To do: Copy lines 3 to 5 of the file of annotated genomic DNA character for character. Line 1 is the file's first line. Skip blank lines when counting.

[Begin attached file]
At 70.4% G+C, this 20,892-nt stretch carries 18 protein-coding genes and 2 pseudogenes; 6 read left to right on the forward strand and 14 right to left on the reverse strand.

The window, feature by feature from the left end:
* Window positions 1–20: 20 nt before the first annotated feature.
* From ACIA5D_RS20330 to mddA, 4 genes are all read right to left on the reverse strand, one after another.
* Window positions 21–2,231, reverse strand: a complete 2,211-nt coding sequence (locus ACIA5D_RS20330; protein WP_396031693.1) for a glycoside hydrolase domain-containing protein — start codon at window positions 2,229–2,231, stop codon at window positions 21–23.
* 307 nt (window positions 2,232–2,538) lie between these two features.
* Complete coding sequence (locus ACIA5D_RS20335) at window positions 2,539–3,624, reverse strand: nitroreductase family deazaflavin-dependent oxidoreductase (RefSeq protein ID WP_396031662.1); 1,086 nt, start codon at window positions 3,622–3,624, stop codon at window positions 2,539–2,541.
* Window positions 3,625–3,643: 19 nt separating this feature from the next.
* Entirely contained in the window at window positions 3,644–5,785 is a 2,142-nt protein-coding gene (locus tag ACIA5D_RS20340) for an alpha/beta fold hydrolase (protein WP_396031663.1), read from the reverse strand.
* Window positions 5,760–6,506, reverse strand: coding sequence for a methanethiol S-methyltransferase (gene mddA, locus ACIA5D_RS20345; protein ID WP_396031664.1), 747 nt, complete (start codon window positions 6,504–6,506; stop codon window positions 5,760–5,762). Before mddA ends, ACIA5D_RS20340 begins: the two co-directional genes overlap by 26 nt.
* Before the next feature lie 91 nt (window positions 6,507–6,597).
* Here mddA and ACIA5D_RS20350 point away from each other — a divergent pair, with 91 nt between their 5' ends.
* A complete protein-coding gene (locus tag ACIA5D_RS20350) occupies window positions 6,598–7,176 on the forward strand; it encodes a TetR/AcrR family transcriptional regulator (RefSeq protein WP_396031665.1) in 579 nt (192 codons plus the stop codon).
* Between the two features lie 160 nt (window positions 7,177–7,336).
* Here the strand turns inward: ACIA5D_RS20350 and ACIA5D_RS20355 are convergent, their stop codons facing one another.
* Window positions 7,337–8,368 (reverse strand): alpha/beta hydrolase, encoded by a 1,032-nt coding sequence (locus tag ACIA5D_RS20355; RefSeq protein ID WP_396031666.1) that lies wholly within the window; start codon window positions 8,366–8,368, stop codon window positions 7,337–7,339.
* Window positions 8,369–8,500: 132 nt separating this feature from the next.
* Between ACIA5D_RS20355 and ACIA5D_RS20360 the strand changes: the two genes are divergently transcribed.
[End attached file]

* Window positions 1–20: 20 nt before the first annotated feature.
* From ACIA5D_RS20330 to mddA, 4 genes are all read right to left on the reverse strand, one after another.
* Window positions 21–2,231, reverse strand: a complete 2,211-nt coding sequence (locus ACIA5D_RS20330; protein WP_396031693.1) for a glycoside hydrolase domain-containing protein — start codon at window positions 2,229–2,231, stop codon at window positions 21–23.